Prehistoric and historic archaeology
When primeval man ﬁrst used ﬂint stones for any purpose, he would have accidentally splintered them, and would then have used the sharp fragments. From this step it would be a small one to break the ﬂints on purpose and not a very wide step to fashion them rudely.Charles Darwin, The Descent of Man
Tool use is a fundamental human behavior, but even Darwin would have been surprised to learn just how ancient this adaptation is. In the 1990's, CHES archaeologists reported their discovery of the world’s oldest stone tools dated to 2.6 million years ago, found in the Gona River basin of the Hadar region of Ethiopia. Currently, CHES scientists are directing archaeological research at two of the world’s most prominent sites for the investigation of human origins and ancestral behavioral patterns: Olduvai Gorge in Tanzania and East Lake Turkana in Kenya. All of this work is docu menting the feeding and ranging ecology of the earliest members of the genus Homo. The archaeological legacies of these early ancestors reveal the genesis and development of core human traits, such as dependence on technology, meat-eating from large animals, and the beginning of signiﬁcant increases in brain size.
In each great region of the world the living mammals are closely related to the extinct species of the same region. It is therefore probable that Africa was formerly inhabited by extinct apes closely allied to the gorilla and chimpanzee; and as these two species are now man's nearest allies, it is somewhat more probable that our early progenitors lived on the African continent than elsewhere.Charles Darwin, The Descent of Man
Fossil discoveries are conﬁrming Darwin’s hunch that Africa was the cradle of humankind. CHES physical anthropologists have aggressively explored our fundamental human roots and the human family tree, and the evolution of human form. To learn more about ancestral behavior from the disembodied fossil bones paleontologists have found, CHES scientists have conducted experimental studies of bone growth and bone responses to stress from activities such as chewing, breathing and locomotion. The endeavor encompasses a vast sweep of geological time, from the biological communities in which our twenty million-year-old ape-like ancestors lived, to the appearance of anatomically modern humans about one hundred thousand years ago.
I look at the geological record as a history of the world imperfectly kept, and written in hanging dialect; of this history we possess the last volume alone. ... Of this volume, only here and there a short chapter has been preserved; and of each page, only here and there a few lines. Each word of the slowly-changing language, more or less different in the successive chapters, may represent the forms of life, which are entombed in our consecutive [geological] formations...Charles Darwin, The Descent of Man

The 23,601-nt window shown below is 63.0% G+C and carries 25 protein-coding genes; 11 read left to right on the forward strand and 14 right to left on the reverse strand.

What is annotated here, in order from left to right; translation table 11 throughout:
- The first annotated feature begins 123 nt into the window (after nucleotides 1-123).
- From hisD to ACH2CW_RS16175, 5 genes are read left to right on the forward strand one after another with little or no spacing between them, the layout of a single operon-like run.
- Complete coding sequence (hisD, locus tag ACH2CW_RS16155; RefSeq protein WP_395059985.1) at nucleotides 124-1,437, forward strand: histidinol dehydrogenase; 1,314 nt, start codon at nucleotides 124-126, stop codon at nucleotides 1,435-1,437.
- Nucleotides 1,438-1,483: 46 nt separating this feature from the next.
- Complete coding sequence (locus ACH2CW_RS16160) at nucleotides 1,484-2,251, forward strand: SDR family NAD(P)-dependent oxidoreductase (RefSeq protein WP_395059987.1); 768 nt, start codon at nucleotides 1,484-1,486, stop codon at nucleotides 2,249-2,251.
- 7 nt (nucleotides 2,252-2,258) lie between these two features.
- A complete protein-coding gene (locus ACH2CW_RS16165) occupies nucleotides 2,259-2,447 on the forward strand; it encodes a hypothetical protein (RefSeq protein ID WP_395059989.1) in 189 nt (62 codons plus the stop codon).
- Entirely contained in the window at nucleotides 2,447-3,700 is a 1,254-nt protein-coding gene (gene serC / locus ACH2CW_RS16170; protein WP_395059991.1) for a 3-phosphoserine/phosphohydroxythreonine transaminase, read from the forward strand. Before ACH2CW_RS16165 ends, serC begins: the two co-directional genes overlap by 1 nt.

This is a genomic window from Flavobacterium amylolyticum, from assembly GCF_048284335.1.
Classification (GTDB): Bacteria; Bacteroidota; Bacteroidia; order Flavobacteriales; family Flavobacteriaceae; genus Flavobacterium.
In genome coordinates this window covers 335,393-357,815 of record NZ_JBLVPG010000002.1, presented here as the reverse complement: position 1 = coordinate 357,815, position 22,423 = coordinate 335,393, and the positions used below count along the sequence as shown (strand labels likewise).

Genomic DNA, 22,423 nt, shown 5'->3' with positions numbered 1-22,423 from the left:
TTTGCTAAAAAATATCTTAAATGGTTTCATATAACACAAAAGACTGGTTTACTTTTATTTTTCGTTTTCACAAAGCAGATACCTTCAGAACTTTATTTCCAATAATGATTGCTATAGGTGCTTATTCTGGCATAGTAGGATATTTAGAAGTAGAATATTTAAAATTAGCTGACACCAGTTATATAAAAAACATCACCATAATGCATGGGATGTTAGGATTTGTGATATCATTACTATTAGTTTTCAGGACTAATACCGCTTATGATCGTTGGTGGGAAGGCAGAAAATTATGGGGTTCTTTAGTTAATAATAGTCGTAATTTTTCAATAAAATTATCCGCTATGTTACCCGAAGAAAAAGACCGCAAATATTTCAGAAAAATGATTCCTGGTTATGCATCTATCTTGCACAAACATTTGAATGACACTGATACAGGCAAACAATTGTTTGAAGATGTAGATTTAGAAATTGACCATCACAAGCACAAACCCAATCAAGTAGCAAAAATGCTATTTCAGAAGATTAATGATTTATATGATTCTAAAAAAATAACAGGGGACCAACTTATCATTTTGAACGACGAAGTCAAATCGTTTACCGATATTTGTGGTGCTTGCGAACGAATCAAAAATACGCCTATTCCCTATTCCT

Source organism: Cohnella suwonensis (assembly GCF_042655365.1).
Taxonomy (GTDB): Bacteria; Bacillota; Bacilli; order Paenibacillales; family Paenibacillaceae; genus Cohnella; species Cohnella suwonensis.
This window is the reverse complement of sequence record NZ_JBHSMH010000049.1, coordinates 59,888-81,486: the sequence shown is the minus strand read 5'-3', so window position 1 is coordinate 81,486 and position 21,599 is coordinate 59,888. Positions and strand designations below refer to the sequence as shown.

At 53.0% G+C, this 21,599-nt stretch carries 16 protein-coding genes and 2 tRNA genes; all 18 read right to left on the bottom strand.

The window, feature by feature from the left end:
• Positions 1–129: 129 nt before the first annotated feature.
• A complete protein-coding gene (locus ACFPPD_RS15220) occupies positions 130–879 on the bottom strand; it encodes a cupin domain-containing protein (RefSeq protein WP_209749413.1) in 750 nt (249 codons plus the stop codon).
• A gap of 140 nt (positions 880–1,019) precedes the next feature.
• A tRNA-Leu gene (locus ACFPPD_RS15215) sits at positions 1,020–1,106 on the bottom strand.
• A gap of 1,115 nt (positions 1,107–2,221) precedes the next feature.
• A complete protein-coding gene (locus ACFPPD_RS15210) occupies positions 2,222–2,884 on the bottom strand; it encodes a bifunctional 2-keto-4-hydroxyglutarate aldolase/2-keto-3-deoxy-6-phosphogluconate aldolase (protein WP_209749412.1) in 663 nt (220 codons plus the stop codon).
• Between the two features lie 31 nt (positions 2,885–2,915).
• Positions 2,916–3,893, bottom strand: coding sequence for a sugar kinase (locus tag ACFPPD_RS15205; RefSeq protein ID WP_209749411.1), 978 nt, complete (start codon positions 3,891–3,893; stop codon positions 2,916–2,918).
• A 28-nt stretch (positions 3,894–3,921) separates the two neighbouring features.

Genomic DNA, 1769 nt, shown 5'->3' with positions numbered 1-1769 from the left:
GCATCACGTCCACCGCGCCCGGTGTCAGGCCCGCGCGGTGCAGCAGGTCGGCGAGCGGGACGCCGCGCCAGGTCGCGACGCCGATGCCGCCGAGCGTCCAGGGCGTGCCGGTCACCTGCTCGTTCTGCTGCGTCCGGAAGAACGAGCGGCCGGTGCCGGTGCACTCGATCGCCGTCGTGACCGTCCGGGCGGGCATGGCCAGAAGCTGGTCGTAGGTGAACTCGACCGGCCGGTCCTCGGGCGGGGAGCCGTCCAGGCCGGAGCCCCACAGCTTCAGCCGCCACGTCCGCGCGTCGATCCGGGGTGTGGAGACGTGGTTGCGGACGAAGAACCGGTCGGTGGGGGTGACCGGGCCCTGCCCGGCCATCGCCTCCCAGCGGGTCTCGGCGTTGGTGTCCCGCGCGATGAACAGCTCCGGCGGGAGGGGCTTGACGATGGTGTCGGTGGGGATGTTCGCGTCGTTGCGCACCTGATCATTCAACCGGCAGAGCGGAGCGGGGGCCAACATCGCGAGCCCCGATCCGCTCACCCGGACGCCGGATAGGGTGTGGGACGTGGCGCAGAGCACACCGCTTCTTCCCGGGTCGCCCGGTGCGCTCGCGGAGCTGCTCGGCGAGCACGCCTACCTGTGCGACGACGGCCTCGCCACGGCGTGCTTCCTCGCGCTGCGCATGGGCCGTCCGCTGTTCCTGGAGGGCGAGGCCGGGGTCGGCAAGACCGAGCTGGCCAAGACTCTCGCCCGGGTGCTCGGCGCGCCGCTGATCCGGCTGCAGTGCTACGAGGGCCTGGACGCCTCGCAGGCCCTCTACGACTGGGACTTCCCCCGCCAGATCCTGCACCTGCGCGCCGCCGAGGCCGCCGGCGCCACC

Our knowledge of the geological record of human evolution has improved dramatically since Darwin’s time. There is an ever more reﬁned chronology for the sediments in which hominid fossils and stone artifacts are buried. Geologists are also describing in ever greater detail the environments in which humankind emerged and diversiﬁed, and the new Pleistocene lands they were able to colonize from their African heartland. Geologists in CHES and our African ﬁeld projects are using state-of-the-art technology to decipher evidence that is adding major chapters to the geological record of the world’s recent history. This epochal-scale view of environmental history will prove crucial to the ways we understand our origins. It will guide steps we may want to take to mitigate with sensitivity and wisdom our impact on the planet’s climates and landscapes.
Rutgers faculty members direct ﬁeld studies in Africa at the world’s two most prominent sites for the investigation of early human origins.
- Olduvai Gorge
- While expanding upon the discoveries of the legendary Louis and Mary Leakey, who found the ﬁrst major hominid (human ancestor) fossil at Olduvai Gorge in 1959, CHES research is also contributing a body of uniquely diverse information for use by Tanzania’s conservation and wildlife management authorities.
- Koobi Fora
- Rutgers assumed codirectorship of this prestigious ﬁeld school with the National Museums of Kenya in 1997. The ﬁeld school offers undergraduate and graduate students opportunity to receive training in prehistoric archaeology, vertebrate and hominid paleontology, geology, and wildlife ecology at one of the world’s most famous fossil hominid localities.
- Melanie Crisfield
- Jonathan Davis
- John Fedors
- Carolyn Hartwick
- Adam Heinrich
- Christopher Lepre
- Jack McCoy
- Stephen Merritt
- Emmanuel Ndiema
- Michael Pante
- Kari Prassack
- Jay Reti
- Jane Steele